number of training days held on research, media skills (being interviewed, blogging etc), climate science/politics, facilitation skills

numbers of people who attend these days and then use those skills

number of people who move from being “paper members” to becoming regularly involved in ways that fit their lives, up to and including running events and doing things such as lobbying their councillors

numbers of blog posts on the Green Party website that explain Manchester’s dilemmas (a One Party State with a growing Airport and a political-economic elite hopelessly wedded to globalised inward investment) with concrete proposals for how things can change.

number of short youtube videos made explaining local problems and the Green Party’s proposed concrete solutions

numbers of people who have become competent at making those short videos.

numbers of scrutiny committee meetings attended and blogged about

number of Executive meetings attended, making use of the right of members of the public to ask to address the Exec.

numbers of Freedom of Information Act requests submitted and the results reported on

numbers of articles in the Manchester Evening News based on things the Green Party has dug up/exposed/turned into a scandal

numbers of non-party members supported by being helped to exchange skills and knowledge as they take part in campaigns of interest to themselves

numbers of people who come BACK to a second or third Green Party meeting because it is an exciting and welcoming space for sharing ideas and contacts, rather than a dreary emotathon where people are sat in rows suffering ear gout (fun fact – it’s an anagram of “outrage”). Years ago the Manchester Green Party signed up to the “Manchester Way” of holding meetings. And that was the last anyone heard of it…

etc

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About manchesterclimatemonthly

Was print format from 2012 to 13. Now web only. All things climate and resilience in (Greater) Manchester.
This entry was posted in Democratic deficit, Unsolicited advice and tagged . Bookmark the permalink.

9 Responses to The stories we need to tell ourselves: Greens at best very distant second in #Manchester elections.

  1. Dave Bishop says:

    Let’s face it, the whole country has swung to the right. The fact that huge numbers of Mancunians voted Labour is meaningless because Labour is now a centre-right party – any socialist principles it had left now hopelessly corrupted by neo-liberalism. It’s just that the the “I’ve always voted Labour” tribalists in this city haven’t noticed (or choose to be wilfully ignorant). The other day I noticed, in South Manchester, a long road of expensive detached houses, most with several expensive cars on their driveways. In the front gardens of most of these houses was a pole with a ‘Vote Labour’ banner attached to the top. Tells you everything you need to know!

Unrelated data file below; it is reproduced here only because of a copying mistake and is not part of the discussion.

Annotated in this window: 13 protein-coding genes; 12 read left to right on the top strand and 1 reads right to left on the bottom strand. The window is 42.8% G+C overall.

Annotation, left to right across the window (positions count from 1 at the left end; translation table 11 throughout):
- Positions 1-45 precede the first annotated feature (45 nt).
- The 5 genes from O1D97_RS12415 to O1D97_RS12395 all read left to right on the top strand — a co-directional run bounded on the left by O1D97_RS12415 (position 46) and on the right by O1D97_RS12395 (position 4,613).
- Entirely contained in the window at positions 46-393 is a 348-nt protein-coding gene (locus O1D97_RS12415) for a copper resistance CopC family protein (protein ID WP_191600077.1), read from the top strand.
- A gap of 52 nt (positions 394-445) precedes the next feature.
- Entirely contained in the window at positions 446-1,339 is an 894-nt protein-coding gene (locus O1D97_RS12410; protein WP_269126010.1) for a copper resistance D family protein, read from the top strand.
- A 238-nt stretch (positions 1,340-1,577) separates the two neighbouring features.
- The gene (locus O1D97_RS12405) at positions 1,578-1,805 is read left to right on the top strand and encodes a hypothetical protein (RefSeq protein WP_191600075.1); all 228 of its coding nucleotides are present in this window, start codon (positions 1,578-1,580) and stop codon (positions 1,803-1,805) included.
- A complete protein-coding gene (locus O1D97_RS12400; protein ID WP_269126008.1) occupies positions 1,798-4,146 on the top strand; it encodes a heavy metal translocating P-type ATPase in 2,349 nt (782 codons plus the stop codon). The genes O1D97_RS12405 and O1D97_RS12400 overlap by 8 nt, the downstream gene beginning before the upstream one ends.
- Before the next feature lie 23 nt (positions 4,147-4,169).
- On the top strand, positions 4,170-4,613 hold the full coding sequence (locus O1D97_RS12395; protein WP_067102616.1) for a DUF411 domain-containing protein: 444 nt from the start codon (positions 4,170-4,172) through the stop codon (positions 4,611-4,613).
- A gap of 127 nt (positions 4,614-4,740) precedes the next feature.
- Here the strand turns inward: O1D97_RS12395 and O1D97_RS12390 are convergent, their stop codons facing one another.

• gille liath says:

      You’ve contradicted yourself there – they vote Labour because it’s swung to the Right, they vote Labour because they haven’t noticed it’s swung to the Right. And I’m certainly not sure why you think people in detached houses shouldn’t vote Labour! Good on them, I say.

      Maybe the real reason they vote Labour – and this is the lesson people to do with this blog need to learn – is that they feel Labour are still the party that says most to them about their lives.

      No more LibDems in Manchester. Boo hoo!

      Marc, you’re right that the Green party are not a panacea: it’s policy that matters. You really need to stop with this one party state nonsense, though It’s really rather patronising, and is suggestive of fascism: you only accept an election as valid if it’s the outcome you want.

      If anyone here *genuinely* wants change, they need to take those people with them – not act as though they don’t matter.

      • If only you actually *read* and *absorbed* this blog as much as you comment on it Gille!!

        I’ll let Dave respond to your (failed) attempt to engage with him if he likes. Just this a) you have already been “owned” (as the young people say) by Roger on the topic of what is a one party state. You went quiet after that for a bit – it’s troll behaviour, frankly (note – I did not say you are a troll, just that you engaged in troll behaviour).